Melaka, Malaysia



According to the 16th century Malay Annals, Melaka was founded by Parameswara, a Hindu prince and fugitive from nearby Java. Legend goes that Parameswara was out on a hunt and stopped to rest near what is now the Melaka River. Standing near a "melaka" (Indian gooseberry) tree he was surprised to see one of his hunting dogs startled by a mouse deer that it fell into the river. Parameswara took this as a propitious sign of the weak overcoming the powerful and decided to build the capital of his new kingdom where he stood, naming it for the tree under which he had been resting.

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Sultanate Palace Museum, Melaka

Sultanate Palace Museum

Melaka was established around 1402 and had a navigable port sheltered by nearby Sumatra from across the narrow straits. The port was supplied with ample fresh water and enjoyed a central location in regional trading route. Melaka's fortunes soon increased and attracted Arab, Chinese and Indian traders as well as settlers. After the visit of the Chinese Muslim Admiral Cheng Ho in the mid-15th century, contact between China and Melaka intensified. In exchange for protection against Siam, Melaka became a vassal state of China's Ming Dynasty.

St. Paul's Church, Melaka

15th century St. Paul's Church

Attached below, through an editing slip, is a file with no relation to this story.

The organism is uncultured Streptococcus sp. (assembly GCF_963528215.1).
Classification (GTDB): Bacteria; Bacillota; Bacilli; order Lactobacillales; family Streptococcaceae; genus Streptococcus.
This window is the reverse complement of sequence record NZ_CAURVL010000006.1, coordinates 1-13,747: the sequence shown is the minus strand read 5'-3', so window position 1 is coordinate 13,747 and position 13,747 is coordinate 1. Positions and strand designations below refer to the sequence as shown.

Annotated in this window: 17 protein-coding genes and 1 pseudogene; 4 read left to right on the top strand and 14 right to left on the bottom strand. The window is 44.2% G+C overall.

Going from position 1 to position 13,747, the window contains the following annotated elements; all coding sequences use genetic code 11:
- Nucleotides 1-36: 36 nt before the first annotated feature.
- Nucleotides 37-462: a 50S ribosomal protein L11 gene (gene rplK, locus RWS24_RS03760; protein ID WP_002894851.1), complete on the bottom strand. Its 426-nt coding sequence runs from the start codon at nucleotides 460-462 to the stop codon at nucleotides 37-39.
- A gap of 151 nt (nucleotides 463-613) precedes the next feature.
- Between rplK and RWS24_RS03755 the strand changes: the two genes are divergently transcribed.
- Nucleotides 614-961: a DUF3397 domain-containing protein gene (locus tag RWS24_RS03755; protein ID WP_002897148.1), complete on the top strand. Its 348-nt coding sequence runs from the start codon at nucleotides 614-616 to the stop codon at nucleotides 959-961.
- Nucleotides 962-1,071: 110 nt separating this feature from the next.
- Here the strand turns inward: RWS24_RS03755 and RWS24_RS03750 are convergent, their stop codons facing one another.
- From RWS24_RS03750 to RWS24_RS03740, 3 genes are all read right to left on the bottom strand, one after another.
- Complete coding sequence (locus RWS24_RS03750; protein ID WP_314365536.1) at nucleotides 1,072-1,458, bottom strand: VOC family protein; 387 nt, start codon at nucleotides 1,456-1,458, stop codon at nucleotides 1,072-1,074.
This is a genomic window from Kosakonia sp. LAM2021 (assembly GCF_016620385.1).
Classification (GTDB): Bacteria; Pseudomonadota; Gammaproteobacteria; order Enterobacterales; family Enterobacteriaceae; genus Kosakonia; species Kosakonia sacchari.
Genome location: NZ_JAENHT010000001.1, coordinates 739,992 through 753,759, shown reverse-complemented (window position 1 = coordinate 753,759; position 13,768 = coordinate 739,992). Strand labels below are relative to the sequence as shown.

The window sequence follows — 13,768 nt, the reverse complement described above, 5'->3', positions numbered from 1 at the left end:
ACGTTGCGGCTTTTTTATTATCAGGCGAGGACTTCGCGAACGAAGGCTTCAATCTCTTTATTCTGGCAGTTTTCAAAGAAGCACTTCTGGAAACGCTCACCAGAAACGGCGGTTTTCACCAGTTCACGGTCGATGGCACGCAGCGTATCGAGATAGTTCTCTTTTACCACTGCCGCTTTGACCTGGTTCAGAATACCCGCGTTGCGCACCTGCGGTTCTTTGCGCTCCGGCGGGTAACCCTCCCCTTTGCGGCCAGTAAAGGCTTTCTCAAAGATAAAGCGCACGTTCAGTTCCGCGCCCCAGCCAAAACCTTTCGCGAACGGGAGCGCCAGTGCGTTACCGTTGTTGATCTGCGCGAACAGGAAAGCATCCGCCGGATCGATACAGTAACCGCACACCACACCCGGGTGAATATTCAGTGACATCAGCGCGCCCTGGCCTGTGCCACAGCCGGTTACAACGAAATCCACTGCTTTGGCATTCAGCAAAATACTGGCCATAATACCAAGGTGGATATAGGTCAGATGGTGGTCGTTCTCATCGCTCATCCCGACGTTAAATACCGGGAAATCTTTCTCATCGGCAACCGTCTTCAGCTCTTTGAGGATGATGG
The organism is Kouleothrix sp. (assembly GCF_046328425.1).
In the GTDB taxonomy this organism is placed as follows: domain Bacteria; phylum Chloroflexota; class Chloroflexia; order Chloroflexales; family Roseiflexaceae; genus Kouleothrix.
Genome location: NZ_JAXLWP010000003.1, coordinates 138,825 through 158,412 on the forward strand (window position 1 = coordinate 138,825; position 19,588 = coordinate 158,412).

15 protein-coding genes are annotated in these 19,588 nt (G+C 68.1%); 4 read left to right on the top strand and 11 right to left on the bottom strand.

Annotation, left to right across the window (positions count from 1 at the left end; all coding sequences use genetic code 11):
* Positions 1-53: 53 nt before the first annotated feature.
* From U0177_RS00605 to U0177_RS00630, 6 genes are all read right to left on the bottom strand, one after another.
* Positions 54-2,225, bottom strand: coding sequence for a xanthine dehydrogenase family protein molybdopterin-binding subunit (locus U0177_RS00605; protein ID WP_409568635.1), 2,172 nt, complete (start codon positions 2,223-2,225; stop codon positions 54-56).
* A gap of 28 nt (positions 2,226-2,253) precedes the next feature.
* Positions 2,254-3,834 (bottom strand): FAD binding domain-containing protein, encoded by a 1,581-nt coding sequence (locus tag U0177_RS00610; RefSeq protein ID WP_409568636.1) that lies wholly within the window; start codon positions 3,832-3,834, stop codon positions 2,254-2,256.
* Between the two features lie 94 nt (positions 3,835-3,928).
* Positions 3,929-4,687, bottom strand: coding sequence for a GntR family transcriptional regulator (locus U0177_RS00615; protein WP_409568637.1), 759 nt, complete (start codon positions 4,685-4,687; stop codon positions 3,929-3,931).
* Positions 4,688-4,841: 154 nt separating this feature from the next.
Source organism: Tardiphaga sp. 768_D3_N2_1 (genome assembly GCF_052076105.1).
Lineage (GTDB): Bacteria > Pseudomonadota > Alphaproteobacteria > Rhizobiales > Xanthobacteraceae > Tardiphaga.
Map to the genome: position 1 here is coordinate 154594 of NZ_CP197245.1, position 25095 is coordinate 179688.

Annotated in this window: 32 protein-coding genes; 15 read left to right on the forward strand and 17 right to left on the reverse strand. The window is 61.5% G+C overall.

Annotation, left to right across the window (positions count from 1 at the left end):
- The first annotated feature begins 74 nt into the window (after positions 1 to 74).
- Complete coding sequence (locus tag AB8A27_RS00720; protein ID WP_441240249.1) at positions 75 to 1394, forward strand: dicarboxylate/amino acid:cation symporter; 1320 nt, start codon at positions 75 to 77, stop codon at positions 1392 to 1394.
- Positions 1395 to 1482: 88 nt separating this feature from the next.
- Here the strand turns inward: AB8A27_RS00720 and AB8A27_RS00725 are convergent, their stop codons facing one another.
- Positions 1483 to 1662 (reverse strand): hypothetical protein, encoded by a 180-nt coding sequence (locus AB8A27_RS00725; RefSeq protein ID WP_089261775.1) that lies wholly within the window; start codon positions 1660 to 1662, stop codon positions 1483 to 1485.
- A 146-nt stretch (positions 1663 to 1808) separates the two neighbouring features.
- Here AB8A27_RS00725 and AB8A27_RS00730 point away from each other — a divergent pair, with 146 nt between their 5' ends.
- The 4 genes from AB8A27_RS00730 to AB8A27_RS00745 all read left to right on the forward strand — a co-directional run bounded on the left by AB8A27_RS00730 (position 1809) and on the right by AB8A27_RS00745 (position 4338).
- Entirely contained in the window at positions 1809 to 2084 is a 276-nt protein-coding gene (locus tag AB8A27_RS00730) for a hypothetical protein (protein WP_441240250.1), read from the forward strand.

Things started to change with the arrival of the Portuguese in 1509. They were at first welcomed but  the sultan later turned against the Portuguese (realizing the Portuguese intention to seize the city) and they had to flee. In 1511 the Portuguese returned and successfully seized Melaka and turned the city into a massive walled fortress complete with cannons. It was believed that such fortifications could withstand the encroachments of other European powers eager for a slice of the trade with Asia.
Christ Church, Melaka

17th century Christ Church

In 1641 the Dutch put a naval blockade on Melaka and eventually seized the city after six months. During the siege much of the Portuguese city was destroyed and eventually plundered. After 150 years, the Dutch would also lose their hold on Melaka and later taken over by the British. By that time, the city had lost much of its importance as a major port on the regional Asian trading route. Today, the A'Famosa Fort, St. Paul's Cathedral and Stadhuys are all that remains of the Portuguese and Dutch conquest.

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